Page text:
Buying comics can be an expensive hobby. A lot of fans simply can’t afford everything they’re interested in, due to rising prices and the over-saturation of the market with superhero titles.
That’s why we’re here. Every week, the Multiversity staff is asked “What would you buy this week if you couldn’t go over $20?” and shares their reasons why, in order to help others who might have similar tastes make their own decisions in buying comics on a budget. Be sure to leave your own picks in the comments!
Dark Corridor #1 ($3.99) — It’s an Image crime book, so it’s already got a slot in this week’s roster by default. Also, it has a full-color art style reminiscent of Dan Clowes. And, instead of one story, there’s actually two. So “Dark Corridor” is actually more like a one-creator crime anthology. Yeah, this bad boy’s staying on my pull list for a long time to come.
Airboy #3 ($2.99) — So we can all agree that James Robinson screwed up bad last issue, right? The execution of comic booking in that issue was top-notch, but one of the messages it contained was painful to many readers, as unintentional as that was to the creators. So I understand if you aren’t onboard with this miniseries anymore after that. But their apology felt genuine to me, and Robinson has a history of being inclusive to rarely seen groups in his other comics (like “Starman”), so they get the benefit of the doubt here. Plus, like I said, the book has been really well-crafted; Greg Hinkle should be name-checked in comics conversations at a much-higher art echelon after people see his work here.
Age of Reptiles: Ancient Egyptians #3 ($3.99) — Don’t let the title fool you; you’re not going to get dinosaurs and Egyptians duking it out. Which I wouldn’t mind seeing in some other comic if it was done in that ‘don’t think too hard about it or it all falls apart’ style of The Mummy or something like that, but again, that’s not this comic. This comic has Ricardo Delgado cartooning the living hell out of a wordless story involving real dinosaurs. If you’re missing Stephen Bissette’s “Tyrant” comic like I am, or thought that the Jurassic Park movies were too much of a stretch, then sink your teeth into this comic. Colorful, well-researched, impeccably drawn dino storytelling right here.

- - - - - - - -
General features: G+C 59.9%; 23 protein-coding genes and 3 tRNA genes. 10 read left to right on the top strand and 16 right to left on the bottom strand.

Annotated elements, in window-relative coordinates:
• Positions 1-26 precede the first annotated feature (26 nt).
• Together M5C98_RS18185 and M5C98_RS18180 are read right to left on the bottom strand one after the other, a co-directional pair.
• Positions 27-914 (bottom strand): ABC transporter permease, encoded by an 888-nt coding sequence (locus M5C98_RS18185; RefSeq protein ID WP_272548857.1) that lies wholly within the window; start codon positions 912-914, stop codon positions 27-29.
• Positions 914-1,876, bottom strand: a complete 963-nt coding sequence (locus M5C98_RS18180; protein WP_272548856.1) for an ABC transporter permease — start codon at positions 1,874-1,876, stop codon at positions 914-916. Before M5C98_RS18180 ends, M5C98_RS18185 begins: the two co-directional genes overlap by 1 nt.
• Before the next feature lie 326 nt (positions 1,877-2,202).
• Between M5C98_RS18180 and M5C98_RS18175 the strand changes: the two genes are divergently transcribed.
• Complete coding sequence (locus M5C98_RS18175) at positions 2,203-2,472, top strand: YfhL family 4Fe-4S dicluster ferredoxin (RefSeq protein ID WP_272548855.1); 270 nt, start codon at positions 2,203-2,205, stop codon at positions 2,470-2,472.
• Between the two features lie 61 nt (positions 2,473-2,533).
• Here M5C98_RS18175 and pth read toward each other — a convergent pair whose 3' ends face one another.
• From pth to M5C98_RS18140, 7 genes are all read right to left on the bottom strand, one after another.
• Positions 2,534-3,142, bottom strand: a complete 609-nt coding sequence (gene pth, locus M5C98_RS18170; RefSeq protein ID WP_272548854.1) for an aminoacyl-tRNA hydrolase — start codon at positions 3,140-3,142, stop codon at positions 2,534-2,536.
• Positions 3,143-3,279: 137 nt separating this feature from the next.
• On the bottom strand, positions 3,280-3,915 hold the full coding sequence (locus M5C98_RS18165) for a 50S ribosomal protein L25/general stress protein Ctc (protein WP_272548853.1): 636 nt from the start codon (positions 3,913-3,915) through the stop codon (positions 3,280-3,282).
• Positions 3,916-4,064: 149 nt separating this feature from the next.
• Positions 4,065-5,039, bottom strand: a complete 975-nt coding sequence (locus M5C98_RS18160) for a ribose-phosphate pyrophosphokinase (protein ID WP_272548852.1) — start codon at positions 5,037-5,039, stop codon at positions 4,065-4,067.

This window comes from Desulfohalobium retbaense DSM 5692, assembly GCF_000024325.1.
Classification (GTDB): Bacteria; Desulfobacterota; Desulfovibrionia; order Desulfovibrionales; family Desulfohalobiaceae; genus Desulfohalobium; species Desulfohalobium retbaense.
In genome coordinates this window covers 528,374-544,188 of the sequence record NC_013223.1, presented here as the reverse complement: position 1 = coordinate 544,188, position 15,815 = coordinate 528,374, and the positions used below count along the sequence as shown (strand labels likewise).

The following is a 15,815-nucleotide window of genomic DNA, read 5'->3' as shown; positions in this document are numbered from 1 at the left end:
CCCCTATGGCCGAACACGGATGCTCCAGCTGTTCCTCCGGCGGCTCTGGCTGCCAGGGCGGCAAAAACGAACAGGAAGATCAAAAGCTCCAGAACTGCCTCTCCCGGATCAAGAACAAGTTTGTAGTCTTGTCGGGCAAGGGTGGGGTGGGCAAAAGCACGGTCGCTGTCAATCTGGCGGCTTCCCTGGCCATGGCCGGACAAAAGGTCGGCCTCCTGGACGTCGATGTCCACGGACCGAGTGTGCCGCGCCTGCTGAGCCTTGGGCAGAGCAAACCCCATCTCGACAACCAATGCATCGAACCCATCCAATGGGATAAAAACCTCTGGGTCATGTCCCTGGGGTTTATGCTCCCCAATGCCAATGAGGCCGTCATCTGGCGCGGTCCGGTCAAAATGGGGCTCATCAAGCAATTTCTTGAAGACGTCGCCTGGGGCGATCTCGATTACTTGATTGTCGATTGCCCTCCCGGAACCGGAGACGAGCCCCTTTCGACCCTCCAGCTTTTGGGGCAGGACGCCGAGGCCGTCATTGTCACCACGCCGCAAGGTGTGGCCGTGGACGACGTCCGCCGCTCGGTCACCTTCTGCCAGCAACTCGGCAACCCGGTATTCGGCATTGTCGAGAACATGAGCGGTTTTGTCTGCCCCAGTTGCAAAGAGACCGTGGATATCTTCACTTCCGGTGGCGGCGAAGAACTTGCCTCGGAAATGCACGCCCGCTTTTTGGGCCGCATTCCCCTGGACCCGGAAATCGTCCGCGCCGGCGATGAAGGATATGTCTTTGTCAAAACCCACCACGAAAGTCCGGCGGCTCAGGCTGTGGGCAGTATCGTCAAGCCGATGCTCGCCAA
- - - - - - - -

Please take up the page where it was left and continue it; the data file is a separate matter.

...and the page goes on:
Humans #7 ($2.99) — I really, really, REALLY want to use a horrible pun and say things go completely ape-shit in this issue, but that would be so distracting (although completely true) as to put you off from picking up the issue, which is the last thing I want. But let me just say that Neely and Keller continue to keep pushing things further than I thought a simian biker comic could go. And I figured they could go pretty far. This issue, tho? Ape-shit.
The Fox #5 ($3.99) — Gonna round out the animal kingdom back-half of this week’s list with the latest issue in Haspiel & Waid’s new take on Archie Comics’ The Fox. He’s not actually a fox, but don’t let that distract you from picking this book up. Haspiel quirk with that Waid superhero sheen on it? The only question you should be asking yourself is what cover are you choosing.
The Art of Satoshi Kon ($29.99) ― I’m just picking the one item this week, and I’m going over budget. If you’re not familiar with the work of Satoshi Kon, he’s directed several anime films (Perfect Blue, Tokyo Godfathers, Millennium Actress, and Paprika). However, this isn’t just a film art book. Satoshi Kon was also a manga artist, and this volume includes the unfinished story The Dreaming Machine and various other incomplete projects. This is the part I’m particularly looking forward to. I’m hoping there will plenty of layouts and sketches.